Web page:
Lien vers Pubmed [PMID] – 1342715
Mem. Inst. Oswaldo Cruz 1992;87 Suppl 5:35-41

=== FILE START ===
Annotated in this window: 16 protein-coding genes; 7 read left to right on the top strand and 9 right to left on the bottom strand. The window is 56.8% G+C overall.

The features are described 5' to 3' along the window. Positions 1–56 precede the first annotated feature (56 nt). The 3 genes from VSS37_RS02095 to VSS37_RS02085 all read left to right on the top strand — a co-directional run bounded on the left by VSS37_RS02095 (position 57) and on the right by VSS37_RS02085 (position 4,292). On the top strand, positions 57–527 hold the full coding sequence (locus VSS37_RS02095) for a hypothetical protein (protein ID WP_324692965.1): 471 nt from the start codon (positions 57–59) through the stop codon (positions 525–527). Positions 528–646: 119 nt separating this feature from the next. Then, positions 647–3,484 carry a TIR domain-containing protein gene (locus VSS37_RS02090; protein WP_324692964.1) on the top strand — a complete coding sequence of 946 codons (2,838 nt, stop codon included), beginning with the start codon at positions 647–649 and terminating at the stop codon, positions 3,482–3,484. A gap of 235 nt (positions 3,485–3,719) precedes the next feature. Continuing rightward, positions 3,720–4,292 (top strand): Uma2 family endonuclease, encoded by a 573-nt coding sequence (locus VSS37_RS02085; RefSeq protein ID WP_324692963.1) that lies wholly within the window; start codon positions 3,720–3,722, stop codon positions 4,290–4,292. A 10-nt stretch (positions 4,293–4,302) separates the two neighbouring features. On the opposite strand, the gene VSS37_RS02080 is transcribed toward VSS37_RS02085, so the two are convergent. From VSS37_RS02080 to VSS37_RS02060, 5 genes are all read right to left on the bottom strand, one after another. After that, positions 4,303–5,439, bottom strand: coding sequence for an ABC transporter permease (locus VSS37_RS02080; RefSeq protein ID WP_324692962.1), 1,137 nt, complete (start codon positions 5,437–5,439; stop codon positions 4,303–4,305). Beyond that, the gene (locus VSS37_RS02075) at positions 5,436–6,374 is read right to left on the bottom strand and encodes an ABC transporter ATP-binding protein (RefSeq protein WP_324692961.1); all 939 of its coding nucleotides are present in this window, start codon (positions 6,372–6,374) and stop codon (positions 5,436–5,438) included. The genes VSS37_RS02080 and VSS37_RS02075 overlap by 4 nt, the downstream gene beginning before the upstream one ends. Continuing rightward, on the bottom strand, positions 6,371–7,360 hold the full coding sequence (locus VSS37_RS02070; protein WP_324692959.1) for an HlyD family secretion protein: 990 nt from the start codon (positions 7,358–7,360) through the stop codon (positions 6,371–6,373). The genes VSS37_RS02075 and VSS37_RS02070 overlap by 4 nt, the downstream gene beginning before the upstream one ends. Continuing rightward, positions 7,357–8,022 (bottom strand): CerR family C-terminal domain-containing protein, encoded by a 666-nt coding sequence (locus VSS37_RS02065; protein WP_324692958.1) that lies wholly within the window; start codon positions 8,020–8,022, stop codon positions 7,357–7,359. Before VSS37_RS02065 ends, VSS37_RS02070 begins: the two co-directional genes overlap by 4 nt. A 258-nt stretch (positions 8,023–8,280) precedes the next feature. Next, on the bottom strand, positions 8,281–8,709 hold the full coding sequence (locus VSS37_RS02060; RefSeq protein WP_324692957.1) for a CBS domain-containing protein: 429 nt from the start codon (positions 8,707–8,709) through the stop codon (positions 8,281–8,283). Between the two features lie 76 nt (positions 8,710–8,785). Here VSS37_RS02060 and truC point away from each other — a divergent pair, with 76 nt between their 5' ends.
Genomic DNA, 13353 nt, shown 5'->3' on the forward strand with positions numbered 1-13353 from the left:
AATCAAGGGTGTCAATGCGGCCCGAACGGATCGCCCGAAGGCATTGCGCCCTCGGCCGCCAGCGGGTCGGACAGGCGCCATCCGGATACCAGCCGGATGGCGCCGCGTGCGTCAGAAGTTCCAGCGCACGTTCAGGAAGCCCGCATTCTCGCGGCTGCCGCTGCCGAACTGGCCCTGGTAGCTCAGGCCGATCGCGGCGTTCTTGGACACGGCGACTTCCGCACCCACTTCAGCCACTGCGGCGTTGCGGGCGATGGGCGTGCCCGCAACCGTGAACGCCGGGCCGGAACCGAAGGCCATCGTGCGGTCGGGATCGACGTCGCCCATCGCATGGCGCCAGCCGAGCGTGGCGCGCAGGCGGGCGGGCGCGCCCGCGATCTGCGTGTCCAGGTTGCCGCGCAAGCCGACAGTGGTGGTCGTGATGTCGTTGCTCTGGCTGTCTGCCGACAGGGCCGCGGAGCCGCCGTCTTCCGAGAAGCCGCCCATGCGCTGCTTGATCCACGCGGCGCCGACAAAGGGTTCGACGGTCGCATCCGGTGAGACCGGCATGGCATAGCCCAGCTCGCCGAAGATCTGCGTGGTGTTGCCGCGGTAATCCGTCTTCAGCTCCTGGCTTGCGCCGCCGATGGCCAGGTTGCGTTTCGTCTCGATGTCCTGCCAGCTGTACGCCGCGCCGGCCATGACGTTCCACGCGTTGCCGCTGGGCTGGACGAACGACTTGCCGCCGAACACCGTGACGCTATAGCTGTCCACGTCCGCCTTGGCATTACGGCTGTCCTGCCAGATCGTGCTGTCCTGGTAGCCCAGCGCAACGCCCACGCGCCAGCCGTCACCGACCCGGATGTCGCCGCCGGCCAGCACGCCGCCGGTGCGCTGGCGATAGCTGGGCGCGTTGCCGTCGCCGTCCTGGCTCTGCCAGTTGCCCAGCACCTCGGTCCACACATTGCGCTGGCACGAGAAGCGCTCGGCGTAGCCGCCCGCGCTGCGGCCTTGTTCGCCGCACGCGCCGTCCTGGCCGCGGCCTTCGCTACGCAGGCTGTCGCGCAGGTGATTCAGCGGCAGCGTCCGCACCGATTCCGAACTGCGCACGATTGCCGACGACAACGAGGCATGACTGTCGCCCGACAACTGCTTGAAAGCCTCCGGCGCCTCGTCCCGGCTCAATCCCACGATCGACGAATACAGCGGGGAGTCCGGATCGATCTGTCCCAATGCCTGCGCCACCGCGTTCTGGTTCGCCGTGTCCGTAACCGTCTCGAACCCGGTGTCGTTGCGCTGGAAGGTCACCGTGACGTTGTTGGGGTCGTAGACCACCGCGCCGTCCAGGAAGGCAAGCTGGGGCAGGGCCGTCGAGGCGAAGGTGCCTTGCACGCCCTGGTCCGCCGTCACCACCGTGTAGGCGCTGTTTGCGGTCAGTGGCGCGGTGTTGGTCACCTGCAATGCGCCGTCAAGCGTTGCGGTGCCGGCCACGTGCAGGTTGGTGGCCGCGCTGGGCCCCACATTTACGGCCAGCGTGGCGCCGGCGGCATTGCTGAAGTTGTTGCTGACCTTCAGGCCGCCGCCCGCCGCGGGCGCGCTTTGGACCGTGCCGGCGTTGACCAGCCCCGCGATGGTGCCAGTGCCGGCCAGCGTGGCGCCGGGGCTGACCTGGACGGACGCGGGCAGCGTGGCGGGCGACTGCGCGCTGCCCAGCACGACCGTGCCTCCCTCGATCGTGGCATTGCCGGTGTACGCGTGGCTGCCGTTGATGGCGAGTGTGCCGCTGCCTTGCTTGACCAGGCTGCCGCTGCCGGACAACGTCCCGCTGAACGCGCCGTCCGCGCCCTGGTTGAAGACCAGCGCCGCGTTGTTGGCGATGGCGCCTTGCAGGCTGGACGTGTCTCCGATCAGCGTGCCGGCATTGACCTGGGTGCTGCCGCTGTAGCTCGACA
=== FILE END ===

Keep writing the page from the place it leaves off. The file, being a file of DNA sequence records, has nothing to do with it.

This paper discusses current evidence for the relationship between polyclonal lymphocyte activation, specific immunosuppression with decreased resistance, and autoimmune pathology, that are all often found associated with infections by a variety of virus, bacteria and parasites. The central question of class determination of immune effector activities is considered in the context of the cellular targets for nonspecific mitogenic activities associated with infection. A model is presented to integrate these findings: mitogens produced by the microorganism or the infected cells are preferentially active on CD5 B cells; the resulting over-production of IL-10 will tend to bias all immune activities into a Th2-mode of effector functions, with high titers of polyclonal antibodies and little or no production of gamma IFN and other “inflammatory” lymphokines that often mediate resistance. In turn, these conditions allow for parasite persistence and the corresponding long-term disregulation of self-directed immune reactivities, resulting in autoimmunity in the chronic phase. This model would predict that selective immunization with the mitogenic principles involved in deregulation, could stand better chances than strategies of vaccination based on immunopotentiation against other, functionally neutral antigenic epitopes. It is argued, however, that the complexity of immune responses and their regulation, together with our ignorance on the genetic controls of class-determination, offer poor prospects for a scientifically-based, rational development of vaccines in the near future. It is suggested that empirically-based and technologically developed vaccines might succeed, while basic scientific approaches are reinforced and given the time to provide a better understanding of those processes.